High protein intake is associated with low plasma NAD+ levels in a healthy human cohort

PLoS One. 2018 Aug 16;13(8):e0201968. doi: 10.1371/journal.pone.0201968. eCollection 2018.

Abstract

High protein intake and reduced levels of the essential pyridine nucleotide nicotinamide adenine dinucleotide (NAD+) have both been independently associated with promotion of the ageing phenotype. However, it has not yet been shown whether these two independent observations are biochemically linked. To investigate this possibility, we used a cross-sectional study design of 100 apparently healthy middle-aged males (n = 48) and females, in which we assessed average dietary intakes of multiple components using a validated questionnaire. We also analysed fasting blood levels of urea, NAD+ and its metabolites, and inflammation-linked biomarkers, including interleukin-6 (IL-6), Kynurenine (Kyn), and Tryptophan (Trp). One-way ANOVA and ANCOVA were then performed for statistical analysis. Our results have shown for the first time that plasma levels of NAD+ and Total NAD(H) were lower with increasing protein intake (F (2, 92) = 4.61, P = 0.012; F (2, 92) = 4.55, P = 0.013, respectively). The associated decrease in NAD+ and NAD(H) levels was even stronger with increasing plasma levels of the protein breakdown product urea (F (2, 93) = 25.11, P≤0.001; F (2, 93) = 21.10, P≤0.001). These associations were all independent of age, gender and energy intake. However, no significant association was observed between protein intake or plasma urea, and plasma levels of NAD+ metabolites. We also observed that plasma levels of the inflammatory cytokine IL-6, and both Kyn, and Trp, but not the Kyn/Trp ratio were higher with increasing plasma urea levels (F (2, 94) = 3.30, P = 0.041; F (2, 95) = 7.41, P≤0.001; F (2, 96) = 4.23, P = 0.017, respectively). These associations were dependent on eGFR and energy intake, except for the urea and Trp association that was independent of all. In conclusion, we report for the first time, a novel association between protein intake, its metabolism, and plasma NAD+ levels with a possible link to inflammation. These findings provide further insight into how protein restriction may contribute to the anti-ageing process observed in several studies.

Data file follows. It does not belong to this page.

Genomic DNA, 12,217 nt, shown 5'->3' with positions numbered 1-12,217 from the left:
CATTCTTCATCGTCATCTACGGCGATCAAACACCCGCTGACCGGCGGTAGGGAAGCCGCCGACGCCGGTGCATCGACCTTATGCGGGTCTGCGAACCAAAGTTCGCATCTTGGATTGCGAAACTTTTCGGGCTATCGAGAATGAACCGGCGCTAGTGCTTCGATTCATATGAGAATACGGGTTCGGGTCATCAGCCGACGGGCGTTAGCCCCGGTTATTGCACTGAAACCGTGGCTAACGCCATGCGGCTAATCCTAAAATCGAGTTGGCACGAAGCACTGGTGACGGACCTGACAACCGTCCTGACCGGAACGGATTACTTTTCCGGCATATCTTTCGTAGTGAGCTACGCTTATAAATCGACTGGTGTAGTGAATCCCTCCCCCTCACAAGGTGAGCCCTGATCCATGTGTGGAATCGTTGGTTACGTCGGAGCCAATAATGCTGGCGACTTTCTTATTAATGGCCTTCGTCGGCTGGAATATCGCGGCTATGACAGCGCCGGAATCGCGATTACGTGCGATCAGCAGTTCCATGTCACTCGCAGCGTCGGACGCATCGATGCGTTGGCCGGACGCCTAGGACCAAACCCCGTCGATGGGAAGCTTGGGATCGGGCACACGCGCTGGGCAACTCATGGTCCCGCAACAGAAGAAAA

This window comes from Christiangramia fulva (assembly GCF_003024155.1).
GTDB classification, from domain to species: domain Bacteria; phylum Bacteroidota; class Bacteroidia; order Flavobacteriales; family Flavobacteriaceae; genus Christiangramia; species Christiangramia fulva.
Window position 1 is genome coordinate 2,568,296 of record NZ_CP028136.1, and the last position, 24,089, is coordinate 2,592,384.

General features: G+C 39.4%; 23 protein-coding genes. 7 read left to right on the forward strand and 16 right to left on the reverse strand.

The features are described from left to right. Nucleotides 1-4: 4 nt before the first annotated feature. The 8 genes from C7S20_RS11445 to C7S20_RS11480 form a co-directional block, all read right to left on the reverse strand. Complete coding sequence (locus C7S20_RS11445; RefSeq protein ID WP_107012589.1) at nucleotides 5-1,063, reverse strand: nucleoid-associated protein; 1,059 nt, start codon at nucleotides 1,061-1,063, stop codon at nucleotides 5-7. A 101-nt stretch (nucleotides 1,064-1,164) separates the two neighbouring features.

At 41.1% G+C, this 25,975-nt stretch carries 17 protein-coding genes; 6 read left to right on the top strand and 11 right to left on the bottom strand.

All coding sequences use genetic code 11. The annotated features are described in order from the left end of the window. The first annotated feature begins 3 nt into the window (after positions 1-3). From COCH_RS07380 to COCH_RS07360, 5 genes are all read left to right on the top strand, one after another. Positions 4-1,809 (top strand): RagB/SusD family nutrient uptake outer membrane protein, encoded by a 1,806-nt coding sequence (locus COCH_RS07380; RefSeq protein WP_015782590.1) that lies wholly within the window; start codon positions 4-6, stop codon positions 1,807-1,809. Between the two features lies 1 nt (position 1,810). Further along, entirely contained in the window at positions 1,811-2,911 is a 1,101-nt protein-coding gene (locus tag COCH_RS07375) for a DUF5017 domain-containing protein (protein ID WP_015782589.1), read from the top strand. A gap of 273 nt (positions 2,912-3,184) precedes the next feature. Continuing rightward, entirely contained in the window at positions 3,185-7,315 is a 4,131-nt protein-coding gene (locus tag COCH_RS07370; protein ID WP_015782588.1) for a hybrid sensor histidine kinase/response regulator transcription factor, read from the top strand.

Publication types

  • Research Support, Non-U.S. Gov't

MeSH terms

  • Adult
  • Aged
  • Australia
  • Biomarkers
  • Cohort Studies
  • Diet, High-Protein*
  • Female
  • Healthy Volunteers
  • Humans
  • Inflammation / blood
  • Inflammation / epidemiology
  • Inflammation Mediators / blood
  • Male
  • Metabolome
  • Middle Aged
  • NAD / blood*
  • Public Health Surveillance
  • Urea / blood

Substances

  • Biomarkers
  • Inflammation Mediators
  • NAD
  • Urea

Grant support

This study was funded by internal funding from the Australasian Research Institute (received by RG) and student allocated funding from the University of New South Wales (received by NS). The funders had no role in study design, data collection and analysis, decision to publish, or preparation of the manuscript.